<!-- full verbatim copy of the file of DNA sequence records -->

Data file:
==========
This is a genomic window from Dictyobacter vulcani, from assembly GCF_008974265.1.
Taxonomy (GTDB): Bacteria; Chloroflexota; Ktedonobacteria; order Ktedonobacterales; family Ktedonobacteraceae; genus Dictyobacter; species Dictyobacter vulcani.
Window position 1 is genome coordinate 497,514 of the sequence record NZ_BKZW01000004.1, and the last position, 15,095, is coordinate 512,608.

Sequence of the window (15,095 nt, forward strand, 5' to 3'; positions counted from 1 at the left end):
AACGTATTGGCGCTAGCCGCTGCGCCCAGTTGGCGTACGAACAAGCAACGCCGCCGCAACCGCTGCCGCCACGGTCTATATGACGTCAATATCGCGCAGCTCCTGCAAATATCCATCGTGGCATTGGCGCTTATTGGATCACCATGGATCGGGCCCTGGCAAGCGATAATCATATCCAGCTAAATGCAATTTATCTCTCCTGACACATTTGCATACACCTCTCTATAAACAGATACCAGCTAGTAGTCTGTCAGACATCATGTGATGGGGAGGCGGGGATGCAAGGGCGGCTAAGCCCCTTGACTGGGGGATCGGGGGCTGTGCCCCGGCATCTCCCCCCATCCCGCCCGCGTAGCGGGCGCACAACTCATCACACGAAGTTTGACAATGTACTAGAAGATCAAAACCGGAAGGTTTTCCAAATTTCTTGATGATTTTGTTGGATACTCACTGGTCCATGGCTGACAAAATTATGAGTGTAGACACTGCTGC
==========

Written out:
This is a genomic window from Dictyobacter vulcani, from assembly GCF_008974265.1.
Taxonomy (GTDB): Bacteria; Chloroflexota; Ktedonobacteria; order Ktedonobacterales; family Ktedonobacteraceae; genus Dictyobacter; species Dictyobacter vulcani.
Window position 1 is genome coordinate 497,514 of the sequence record NZ_BKZW01000004.1, and the last position, 15,095, is coordinate 512,608.

Sequence of the window (15,095 nt, forward strand, 5' to 3'; positions counted from 1 at the left end):
AACGTATTGGCGCTAGCCGCTGCGCCCAGTTGGCGTACGAACAAGCAACGCCGCCGCAACCGCTGCCGCCACGGTCTATATGACGTCAATATCGCGCAGCTCCTGCAAATATCCATCGTGGCATTGGCGCTTATTGGATCACCATGGATCGGGCCCTGGCAAGCGATAATCATATCCAGCTAAATGCAATTTATCTCTCCTGACACATTTGCATACACCTCTCTATAAACAGATACCAGCTAGTAGTCTGTCAGACATCATGTGATGGGGAGGCGGGGATGCAAGGGCGGCTAAGCCCCTTGACTGGGGGATCGGGGGCTGTGCCCCGGCATCTCCCCCCATCCCGCCCGCGTAGCGGGCGCACAACTCATCACACGAAGTTTGACAATGTACTAGAAGATCAAAACCGGAAGGTTTTCCAAATTTCTTGATGATTTTGTTGGATACTCACTGGTCCATGGCTGACAAAATTATGAGTGTAGACACTGCTGC